The Jesus We Love


There is a Jesus who everybody loves — the Jesus who modeled what it means to show compassion to the stranger, care for the widow, bind the wounds of the hurting, and heal the sick. This Jesus continues to attract admirers and followers.

Jesus is becoming less and less a figure to whom people commit their lives. A Barna survey earlier this year found that while 65 percent of Boomers made a personal commitment to Jesus, only 46 percent of Millennials had. They are also 10 percent less likely to believe Jesus was divine, compared to Boomers.

Jesus may be losing his luster in our culture of decreasing church attendance and religious beliefs. Still, I find there is a Jesus who everybody loves, the Jesus who modeled what it means to show compassion to the stranger, care for the widow, bind up the wounds of the hurting, and heal the sick. This Jesus continues to attract admirers and followers.

In a recent article titled, “He’s Jesus Christ,” New York Times columnist Nicholas Kristof took his readers to the Nuba mountains in Sudan and showed them a man who exemplifies Christ himself. In this region that is under constant bombardment from the country’s air force as they battle a rebel army, it is the civilians who pay the price, and they would have little hope if it weren’t for Dr. Tom. This Catholic missionary doctor pulls out shrapnel, amputates limbs, delivers babies, and performs appendectomies among the half million people who live close enough to the hospital to seek services there. And he does this work without electricity, running water, or even a telephone.

The local Muslim community is incredibly thankful for Dr. Tom. The chief praised him by saying simply, “He’s Jesus Christ.” Kristof writes, “The chief explained that Jesus healed the sick, made the blind see and helped the lame walk — and that is what Dr. Tom does every day.”

Jesus Christ is living in the Nuba mountains and winning the hearts of the local Muslims. That’s the Jesus everybody loves. He is as appealing to Americans as he is to Muslims in the Nuba mountains.

In his newest book, A Path Appears, Kristof tells the story of Willow Creek Church, near Chicago, which had just put together more than half a million packages of seeds for Zimbabwean women farmers. A FedEx driver discovered one package in the parking lot. When the driver learned what it was and how those seeds could help fight global poverty, she told the receptionist, “I’m not a member of any church, and I don’t think about religion very much. But I think this is the kind of church I’d like to belong to.” 

Kristof himself — who says he’s “not particularly religious” — is often captivated by the committed believers he finds doing Jesus’ work in some of the most remote places on earth. “Go to the front lines,” Kristof wrote in 2011, “in the battles against hunger, malaria, prison rape, obstetric fistula, human trafficking or genocide, and some of the bravest people you meet are evangelical Christians (or conservative Catholics, similar in many ways) who truly live their faith.”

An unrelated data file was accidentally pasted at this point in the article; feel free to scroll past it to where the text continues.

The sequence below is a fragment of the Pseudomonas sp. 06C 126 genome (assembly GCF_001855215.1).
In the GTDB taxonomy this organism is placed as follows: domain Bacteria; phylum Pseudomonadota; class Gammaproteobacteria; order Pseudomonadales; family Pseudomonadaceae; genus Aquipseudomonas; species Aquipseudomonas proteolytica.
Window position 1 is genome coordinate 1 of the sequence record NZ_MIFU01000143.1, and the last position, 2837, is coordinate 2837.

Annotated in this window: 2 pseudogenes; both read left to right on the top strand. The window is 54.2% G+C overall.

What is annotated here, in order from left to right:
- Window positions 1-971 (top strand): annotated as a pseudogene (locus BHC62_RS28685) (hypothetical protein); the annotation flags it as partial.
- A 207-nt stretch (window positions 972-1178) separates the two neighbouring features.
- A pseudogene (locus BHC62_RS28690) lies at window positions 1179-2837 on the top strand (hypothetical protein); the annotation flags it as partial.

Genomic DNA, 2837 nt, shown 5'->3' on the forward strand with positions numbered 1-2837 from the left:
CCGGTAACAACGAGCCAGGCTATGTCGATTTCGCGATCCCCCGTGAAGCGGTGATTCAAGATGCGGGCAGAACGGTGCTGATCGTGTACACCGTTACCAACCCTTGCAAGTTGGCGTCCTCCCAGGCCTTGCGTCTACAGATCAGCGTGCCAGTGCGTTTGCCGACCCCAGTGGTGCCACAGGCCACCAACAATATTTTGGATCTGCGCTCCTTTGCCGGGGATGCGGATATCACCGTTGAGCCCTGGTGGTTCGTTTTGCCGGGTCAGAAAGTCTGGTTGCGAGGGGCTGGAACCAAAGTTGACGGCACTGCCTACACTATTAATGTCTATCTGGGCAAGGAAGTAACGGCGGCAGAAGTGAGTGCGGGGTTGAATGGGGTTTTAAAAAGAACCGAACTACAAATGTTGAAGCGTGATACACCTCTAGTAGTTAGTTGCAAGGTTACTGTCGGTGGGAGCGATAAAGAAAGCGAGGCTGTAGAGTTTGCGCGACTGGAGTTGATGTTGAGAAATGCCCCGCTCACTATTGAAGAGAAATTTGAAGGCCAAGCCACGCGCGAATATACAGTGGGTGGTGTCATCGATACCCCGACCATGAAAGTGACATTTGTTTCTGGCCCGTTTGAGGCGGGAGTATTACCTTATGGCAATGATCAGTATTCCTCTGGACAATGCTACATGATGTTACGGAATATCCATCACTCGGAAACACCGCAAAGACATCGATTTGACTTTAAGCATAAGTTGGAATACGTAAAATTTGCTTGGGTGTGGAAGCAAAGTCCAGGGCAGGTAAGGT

But this isn’t the Jesus Christians usually display in America. An unintended consequence of the culture war is that many Christians are known for what they stand against rather than what they stand for. One Barna study found that younger Americans view Christians as hypocritical, judgmental, old-fashioned, and overly involved in politics. Only 3 percent of 16 to 29-year-olds in the 2007 study had a positive view of evangelicals.

If Christians are more and more disliked, perhaps it is because we are behaving like those people Jesus so often rebuked. “Woe to you, teachers of the law and Pharisees, you hypocrites! You give a tenth of your spices — mint, dill and cumin. But you have neglected the more important matters of the law — justice, mercy and faithfulness. You should have practiced the latter, without neglecting the former.” (Matthew 23:23) Jesus says issues of morality are important — they shouldn’t be neglected — but broader issues of justice and mercy are also essential. 

Our job isn’t to make America look like Jesus. Our job is to look so much like Jesus that America says, “Wow!” The Jesus everybody loves is full of justice, mercy, and faithfulness, not only outward aspects of morality. These Christians feed the hungry and comfort the grieving. They fight for the persecuted, the poor, and the victim.

Jesus said to “let your light shine before others, that they may see your good deeds and glorify your Father in heaven.” (Matthew 5:16) It is time we in the church show the world the Jesus everybody loves. Maybe then, people will be drawn to a faith that looks like the Jesus it professes. 

This originally appeared in The Huffington Post, Aug. 19, 2015.

Photo ©2007 World Vision, Jon Warren

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